Acclimatization: Getting Used to Working in the Heat

A farmworker pauses to take a drink
Photo credit: Joe Proudman (UC Davis)

Spanish

by Chelsea Eastman Langer

Heat-related illness poses a serious health risk to farmworkers, especially as their work season overlaps with hot summer temperatures. The two types of serious heat illnesses, heat exhaustion and heat stroke, can cause permanent damage to the body or even result in death. On average, approximately five crop workers die from heat illness annually in the US; this is 20 times higher than for all workers. 

Workers are at higher risk of heat-related illness if they are not acclimated (or used to) the heat. Cal/OSHA reports that at least half of reported incidences of heat illness and deaths were in unacclimatized workers. Almost half of the reported cases were on the worker’s first day on the job, and 80% were within the first four days.

How to Acclimate to the Heat

To function properly, the body needs to stay between 97 and 99°F. The body adjusts to help maintain this body temperature regardless of what the temperature is outside. The process that helps a person adjust to the heat is called acclimatization. In acclimatized workers, the body cools down faster by sweating more efficiently (i.e., sweating earlier and losing fewer electrolytes through sweat).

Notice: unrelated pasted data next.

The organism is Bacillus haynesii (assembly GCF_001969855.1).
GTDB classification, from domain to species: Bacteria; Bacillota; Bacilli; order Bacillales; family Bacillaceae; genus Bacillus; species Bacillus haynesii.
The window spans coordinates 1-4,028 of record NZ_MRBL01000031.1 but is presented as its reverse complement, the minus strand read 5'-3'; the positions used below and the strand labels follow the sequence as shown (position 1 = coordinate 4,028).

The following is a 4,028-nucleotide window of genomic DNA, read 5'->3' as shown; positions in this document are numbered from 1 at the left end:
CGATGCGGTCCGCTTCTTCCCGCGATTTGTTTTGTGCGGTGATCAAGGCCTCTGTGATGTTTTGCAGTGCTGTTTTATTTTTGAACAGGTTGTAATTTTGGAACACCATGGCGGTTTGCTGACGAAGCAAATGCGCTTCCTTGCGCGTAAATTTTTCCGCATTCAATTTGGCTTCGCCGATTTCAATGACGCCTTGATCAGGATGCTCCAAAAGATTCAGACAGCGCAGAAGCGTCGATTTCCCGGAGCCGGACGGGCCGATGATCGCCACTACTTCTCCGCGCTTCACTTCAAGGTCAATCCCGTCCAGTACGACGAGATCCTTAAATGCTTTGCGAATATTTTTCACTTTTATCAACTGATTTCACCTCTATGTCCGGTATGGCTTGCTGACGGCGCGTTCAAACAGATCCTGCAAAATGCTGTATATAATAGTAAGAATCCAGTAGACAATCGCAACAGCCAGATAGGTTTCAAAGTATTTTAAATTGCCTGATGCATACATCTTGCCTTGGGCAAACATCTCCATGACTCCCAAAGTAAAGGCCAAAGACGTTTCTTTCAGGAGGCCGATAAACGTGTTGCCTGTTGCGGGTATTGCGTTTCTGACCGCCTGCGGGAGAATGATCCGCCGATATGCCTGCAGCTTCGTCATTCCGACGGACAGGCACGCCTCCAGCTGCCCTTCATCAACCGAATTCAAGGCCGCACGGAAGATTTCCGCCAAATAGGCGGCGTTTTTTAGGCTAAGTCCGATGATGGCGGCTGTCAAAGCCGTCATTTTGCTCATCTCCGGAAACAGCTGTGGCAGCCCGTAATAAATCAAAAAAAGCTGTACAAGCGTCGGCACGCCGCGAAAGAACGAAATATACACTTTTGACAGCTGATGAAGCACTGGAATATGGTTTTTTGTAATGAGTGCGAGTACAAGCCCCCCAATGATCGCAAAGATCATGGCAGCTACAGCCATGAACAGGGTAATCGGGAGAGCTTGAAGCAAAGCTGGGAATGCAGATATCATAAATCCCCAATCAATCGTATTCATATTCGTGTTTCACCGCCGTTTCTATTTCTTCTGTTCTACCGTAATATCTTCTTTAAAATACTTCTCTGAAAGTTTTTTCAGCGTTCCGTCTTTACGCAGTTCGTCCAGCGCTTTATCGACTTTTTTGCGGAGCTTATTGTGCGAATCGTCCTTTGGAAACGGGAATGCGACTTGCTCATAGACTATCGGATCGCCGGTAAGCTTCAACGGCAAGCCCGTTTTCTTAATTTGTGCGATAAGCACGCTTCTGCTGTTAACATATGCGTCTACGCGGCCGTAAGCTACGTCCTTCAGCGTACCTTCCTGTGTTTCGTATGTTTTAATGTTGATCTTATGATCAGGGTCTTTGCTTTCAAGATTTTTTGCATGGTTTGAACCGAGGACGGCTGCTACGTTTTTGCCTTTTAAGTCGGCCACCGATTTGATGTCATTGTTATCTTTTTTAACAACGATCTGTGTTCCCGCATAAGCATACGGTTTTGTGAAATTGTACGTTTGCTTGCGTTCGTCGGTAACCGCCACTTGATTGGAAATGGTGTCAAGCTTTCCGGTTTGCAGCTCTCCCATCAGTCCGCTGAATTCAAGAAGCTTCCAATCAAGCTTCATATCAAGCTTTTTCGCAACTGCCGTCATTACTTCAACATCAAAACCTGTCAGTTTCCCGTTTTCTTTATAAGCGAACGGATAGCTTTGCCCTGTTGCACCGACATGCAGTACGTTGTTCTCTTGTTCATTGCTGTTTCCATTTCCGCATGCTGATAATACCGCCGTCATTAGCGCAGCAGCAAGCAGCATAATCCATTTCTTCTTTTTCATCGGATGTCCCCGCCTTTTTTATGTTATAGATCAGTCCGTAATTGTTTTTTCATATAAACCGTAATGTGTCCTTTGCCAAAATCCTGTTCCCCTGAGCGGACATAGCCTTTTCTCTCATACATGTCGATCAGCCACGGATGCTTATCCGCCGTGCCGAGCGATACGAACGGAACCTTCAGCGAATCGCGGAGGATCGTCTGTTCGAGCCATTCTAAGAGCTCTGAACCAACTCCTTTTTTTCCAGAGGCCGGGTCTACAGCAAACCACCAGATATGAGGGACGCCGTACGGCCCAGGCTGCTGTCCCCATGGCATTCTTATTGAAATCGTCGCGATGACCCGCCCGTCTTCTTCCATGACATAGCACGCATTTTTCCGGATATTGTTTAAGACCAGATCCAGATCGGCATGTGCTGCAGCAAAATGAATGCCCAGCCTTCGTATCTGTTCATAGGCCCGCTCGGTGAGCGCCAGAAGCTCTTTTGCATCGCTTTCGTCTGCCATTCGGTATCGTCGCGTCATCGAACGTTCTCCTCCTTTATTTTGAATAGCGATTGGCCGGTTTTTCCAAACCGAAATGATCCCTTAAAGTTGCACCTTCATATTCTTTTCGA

It can take up to two weeks for workers to acclimate to the heat. For those two weeks while the body is adjusting to the hotter temperatures, workers are at a higher risk of developing heat illness. It is important that everyone takes extra precautions while acclimating to the heat. 

The California Heat Illness Prevention Study (CHIPS) found that while 86% of workers had received training on heat illness prevention within the previous year, only 42% correctly answered a question testing knowledge of acclimatization. 

What to do:

  • Train workers on early signs and symptoms of heat illness. Emphasize the dangers of working in the heat while unacclimatized, particularly for new workers, at the start of the heat season, and before a heat wave. Be sure to review the key concepts by asking workers questions to ensure their understanding. 
  • Gradually increase exposure to heat over one to two weeks
    • For new workers, start with 1.5–2 hours of work on their first day, and increase by 1.5–2 hours each day. 
    • For experienced workers or workers coming back from a break of a week or more, start with a half day’s work on their first day, and then add 1.5–2 hours each day. 
  • Encourage workers to take extra precautions for the first two weeks, and any time after a break of a week or more from working outside:
    • Rest more frequently in shade. 
    • Work at a slower pace.
    • Drink more water.

Resources

Given the importance of training and increasing knowledge, WCAHS has developed discussion guides to help employers communicate the Cal/OSHA heat standard to their employees. In addition, WCAHS offers Heat Illness Prevention trainings for supervisors.

Tags